Yet we could, if we chose, practise farming as if we really believed that its prime job was to produce good food – and to do so in ways that provide good jobs; in ways that do not simply treat the countryside as real estate, on sale to the highest bidders; that do not require animals to be permanently incarcerated; and do not wipe out our fellow creatures.
We could practice what has been called ‘enlightened agriculture’. Ten thousand years of experience; many millions (literally) of examples from all around the present world; and a growing body of excellent but non-commercial (and therefore largely side-lined) science tell us that the best way to do this is with farms that are polycultural (mixed; with genetically heterogeneous varieties and breeds); tightly integrated (the farm as an ecosystem); and low-input (as nearly organic as possible). The whole should be an extended exercise in agro-forestry – farming and trees in synergy. Such farms are complex and therefore must be skillsintensive (plenty of farmers) and so there is no advantage in scale-up (so they should generally be small to medium-sized).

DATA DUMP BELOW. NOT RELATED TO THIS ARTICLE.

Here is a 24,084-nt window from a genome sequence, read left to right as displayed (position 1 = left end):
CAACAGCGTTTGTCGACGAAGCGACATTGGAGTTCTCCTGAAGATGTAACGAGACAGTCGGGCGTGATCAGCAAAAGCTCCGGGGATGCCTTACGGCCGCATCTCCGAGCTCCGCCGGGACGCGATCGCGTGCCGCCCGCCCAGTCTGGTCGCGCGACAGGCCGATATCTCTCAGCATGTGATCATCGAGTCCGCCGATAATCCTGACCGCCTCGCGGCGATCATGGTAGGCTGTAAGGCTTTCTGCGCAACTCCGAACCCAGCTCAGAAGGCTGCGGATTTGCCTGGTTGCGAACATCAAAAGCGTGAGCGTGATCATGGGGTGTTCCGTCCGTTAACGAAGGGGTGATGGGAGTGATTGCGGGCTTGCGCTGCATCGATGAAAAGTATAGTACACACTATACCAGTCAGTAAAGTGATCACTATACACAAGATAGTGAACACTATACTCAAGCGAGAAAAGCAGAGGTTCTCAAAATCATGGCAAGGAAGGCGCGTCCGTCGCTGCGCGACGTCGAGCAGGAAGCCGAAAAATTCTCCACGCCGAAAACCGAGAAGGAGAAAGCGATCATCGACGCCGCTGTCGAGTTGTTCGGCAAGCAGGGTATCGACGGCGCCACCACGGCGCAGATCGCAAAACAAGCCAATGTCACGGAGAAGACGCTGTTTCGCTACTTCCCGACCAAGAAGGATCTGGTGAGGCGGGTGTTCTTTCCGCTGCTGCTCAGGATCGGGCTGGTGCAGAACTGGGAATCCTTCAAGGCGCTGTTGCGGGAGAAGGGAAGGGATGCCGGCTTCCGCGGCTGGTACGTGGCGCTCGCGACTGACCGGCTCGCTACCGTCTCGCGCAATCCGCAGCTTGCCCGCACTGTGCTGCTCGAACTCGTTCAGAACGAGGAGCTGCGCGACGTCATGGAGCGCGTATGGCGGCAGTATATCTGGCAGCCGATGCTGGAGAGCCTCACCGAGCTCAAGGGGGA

To work well, such farms require excellent science – pest control without pesticides is much more subtle than a douche of industrial chemistry. But the countryside as a whole would look much as we all still imagine it should: small fields with wildflowers, and herds of recognizable cattle and sheep; pigs and chickens in woods (though this is a touch of ecological modernity); rotations of arable, pastoral, and horticultural; all very busy – not with giant machines but with real human beings practising ancient skills, up-dated with modern know-how and laboursaving technologies.
But the powers-that-be are committed to the status quo. Their excesses are undermining the whole world but they think that what they are doing is ‘realistic’ and that all alternatives are fantasy – although the truth is the other way around. So if we give a damn, then we (all of us) have to take matters into our own hands. To this end, a few years ago, I and a few collaborators began the Campaign for Real Farming (aka Enlightened Agriculture) – aiming towards a global ‘Agrarian Renaissance’. Please come to our website: www.campaignforrealfarming.org and join the crusade.